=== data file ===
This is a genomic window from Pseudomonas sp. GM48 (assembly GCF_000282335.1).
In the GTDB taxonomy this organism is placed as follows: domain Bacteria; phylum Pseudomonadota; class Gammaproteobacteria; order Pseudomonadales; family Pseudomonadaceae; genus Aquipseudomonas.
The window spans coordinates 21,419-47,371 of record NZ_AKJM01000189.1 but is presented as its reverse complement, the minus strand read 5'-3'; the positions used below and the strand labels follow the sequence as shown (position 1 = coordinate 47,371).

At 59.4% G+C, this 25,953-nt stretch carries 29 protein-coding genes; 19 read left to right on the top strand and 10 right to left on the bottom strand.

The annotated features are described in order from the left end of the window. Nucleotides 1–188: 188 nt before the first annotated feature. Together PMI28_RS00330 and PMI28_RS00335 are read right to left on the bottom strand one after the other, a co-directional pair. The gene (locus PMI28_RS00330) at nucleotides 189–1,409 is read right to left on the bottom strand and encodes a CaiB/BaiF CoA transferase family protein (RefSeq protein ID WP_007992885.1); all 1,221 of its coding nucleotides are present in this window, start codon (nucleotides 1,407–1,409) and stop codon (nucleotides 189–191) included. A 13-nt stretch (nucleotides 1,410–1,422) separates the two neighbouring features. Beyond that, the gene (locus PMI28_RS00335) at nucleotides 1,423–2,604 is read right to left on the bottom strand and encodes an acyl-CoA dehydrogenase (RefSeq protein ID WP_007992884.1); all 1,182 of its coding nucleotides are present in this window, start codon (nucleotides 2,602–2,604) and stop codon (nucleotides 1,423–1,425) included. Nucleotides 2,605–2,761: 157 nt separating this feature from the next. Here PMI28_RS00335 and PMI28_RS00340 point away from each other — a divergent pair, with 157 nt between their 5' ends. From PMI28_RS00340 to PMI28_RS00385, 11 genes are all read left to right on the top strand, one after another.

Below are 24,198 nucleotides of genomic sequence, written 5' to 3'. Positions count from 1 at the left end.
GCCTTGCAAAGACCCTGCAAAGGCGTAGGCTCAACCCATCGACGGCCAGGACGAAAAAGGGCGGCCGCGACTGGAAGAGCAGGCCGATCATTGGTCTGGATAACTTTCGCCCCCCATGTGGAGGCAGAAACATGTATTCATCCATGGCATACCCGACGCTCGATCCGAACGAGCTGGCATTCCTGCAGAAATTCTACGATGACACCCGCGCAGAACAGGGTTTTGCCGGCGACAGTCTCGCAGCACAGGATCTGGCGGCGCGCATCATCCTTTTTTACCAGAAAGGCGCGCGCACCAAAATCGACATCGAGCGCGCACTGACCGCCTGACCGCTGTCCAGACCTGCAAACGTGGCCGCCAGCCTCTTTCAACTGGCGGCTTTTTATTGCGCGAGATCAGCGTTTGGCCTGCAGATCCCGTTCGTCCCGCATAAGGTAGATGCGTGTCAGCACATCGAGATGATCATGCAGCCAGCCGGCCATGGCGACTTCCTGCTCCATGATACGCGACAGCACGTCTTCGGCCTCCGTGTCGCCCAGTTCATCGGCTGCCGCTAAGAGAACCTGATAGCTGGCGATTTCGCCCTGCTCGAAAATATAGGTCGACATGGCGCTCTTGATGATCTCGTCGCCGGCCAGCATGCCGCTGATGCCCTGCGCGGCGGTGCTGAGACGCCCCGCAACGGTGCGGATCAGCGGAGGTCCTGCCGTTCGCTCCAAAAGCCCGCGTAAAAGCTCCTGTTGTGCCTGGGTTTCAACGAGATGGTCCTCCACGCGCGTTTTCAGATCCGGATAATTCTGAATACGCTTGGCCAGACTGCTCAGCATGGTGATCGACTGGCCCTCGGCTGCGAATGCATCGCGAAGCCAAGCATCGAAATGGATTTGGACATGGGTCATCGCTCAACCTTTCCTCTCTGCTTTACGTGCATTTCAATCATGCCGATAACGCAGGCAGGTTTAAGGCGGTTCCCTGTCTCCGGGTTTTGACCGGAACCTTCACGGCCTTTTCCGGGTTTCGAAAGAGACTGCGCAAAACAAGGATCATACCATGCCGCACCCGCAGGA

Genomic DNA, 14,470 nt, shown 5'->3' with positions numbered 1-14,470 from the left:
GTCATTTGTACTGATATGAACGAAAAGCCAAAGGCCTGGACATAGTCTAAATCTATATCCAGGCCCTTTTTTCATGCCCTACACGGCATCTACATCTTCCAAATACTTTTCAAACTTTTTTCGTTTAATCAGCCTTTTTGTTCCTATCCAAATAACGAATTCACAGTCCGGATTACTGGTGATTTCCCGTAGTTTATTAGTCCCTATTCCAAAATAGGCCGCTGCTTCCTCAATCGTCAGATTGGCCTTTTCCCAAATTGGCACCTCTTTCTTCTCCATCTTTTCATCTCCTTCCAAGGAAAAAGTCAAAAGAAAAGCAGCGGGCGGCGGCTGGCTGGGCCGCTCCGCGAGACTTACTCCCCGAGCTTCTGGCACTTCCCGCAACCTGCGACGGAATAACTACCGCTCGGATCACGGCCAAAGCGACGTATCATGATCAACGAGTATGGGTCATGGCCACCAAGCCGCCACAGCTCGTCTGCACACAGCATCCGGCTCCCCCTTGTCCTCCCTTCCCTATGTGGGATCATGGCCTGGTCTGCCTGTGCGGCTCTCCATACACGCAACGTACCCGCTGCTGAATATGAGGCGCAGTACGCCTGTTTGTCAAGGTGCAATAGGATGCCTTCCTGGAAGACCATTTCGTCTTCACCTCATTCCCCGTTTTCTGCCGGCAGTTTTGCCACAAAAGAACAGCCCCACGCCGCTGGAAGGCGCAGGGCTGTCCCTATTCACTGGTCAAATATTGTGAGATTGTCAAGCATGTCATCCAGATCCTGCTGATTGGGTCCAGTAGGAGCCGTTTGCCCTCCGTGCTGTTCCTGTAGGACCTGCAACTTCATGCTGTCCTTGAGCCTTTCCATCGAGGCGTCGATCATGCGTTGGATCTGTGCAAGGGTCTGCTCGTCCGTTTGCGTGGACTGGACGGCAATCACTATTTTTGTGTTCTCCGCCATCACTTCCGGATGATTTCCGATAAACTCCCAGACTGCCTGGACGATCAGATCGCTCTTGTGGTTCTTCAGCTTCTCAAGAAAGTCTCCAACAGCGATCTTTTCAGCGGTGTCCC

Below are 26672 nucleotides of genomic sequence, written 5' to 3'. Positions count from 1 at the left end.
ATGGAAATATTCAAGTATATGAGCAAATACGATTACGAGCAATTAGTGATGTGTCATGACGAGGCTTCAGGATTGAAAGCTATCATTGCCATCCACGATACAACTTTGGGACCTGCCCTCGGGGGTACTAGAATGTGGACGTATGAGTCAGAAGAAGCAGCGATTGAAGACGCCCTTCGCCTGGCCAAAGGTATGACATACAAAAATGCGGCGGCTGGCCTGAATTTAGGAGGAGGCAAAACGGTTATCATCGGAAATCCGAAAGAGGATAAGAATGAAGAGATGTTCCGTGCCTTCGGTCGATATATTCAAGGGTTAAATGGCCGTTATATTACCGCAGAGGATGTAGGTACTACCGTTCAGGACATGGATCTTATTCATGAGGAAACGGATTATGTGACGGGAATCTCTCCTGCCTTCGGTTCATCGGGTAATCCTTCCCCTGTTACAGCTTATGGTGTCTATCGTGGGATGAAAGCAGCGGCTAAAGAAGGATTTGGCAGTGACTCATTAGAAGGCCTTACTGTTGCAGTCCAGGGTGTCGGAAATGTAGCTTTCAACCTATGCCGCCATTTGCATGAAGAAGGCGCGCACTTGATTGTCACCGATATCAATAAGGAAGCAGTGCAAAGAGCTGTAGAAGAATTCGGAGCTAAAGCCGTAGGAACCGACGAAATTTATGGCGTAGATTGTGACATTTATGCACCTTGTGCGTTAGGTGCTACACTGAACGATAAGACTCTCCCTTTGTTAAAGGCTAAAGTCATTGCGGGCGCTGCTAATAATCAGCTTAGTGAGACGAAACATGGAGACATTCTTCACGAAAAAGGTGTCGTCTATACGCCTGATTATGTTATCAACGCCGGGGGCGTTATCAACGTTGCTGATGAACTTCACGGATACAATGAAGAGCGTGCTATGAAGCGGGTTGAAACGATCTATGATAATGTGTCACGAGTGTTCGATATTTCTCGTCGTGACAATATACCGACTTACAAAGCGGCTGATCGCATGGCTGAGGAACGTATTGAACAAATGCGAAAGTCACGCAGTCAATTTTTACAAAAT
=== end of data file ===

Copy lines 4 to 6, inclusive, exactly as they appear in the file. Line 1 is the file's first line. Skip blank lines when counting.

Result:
At 59.4% G+C, this 25,953-nt stretch carries 29 protein-coding genes; 19 read left to right on the top strand and 10 right to left on the bottom strand.

The annotated features are described in order from the left end of the window. Nucleotides 1–188: 188 nt before the first annotated feature. Together PMI28_RS00330 and PMI28_RS00335 are read right to left on the bottom strand one after the other, a co-directional pair. The gene (locus PMI28_RS00330) at nucleotides 189–1,409 is read right to left on the bottom strand and encodes a CaiB/BaiF CoA transferase family protein (RefSeq protein ID WP_007992885.1); all 1,221 of its coding nucleotides are present in this window, start codon (nucleotides 1,407–1,409) and stop codon (nucleotides 189–191) included. A 13-nt stretch (nucleotides 1,410–1,422) separates the two neighbouring features. Beyond that, the gene (locus PMI28_RS00335) at nucleotides 1,423–2,604 is read right to left on the bottom strand and encodes an acyl-CoA dehydrogenase (RefSeq protein ID WP_007992884.1); all 1,182 of its coding nucleotides are present in this window, start codon (nucleotides 2,602–2,604) and stop codon (nucleotides 1,423–1,425) included. Nucleotides 2,605–2,761: 157 nt separating this feature from the next. Here PMI28_RS00335 and PMI28_RS00340 point away from each other — a divergent pair, with 157 nt between their 5' ends. From PMI28_RS00340 to PMI28_RS00385, 11 genes are all read left to right on the top strand, one after another.

Below are 24,198 nucleotides of genomic sequence, written 5' to 3'. Positions count from 1 at the left end.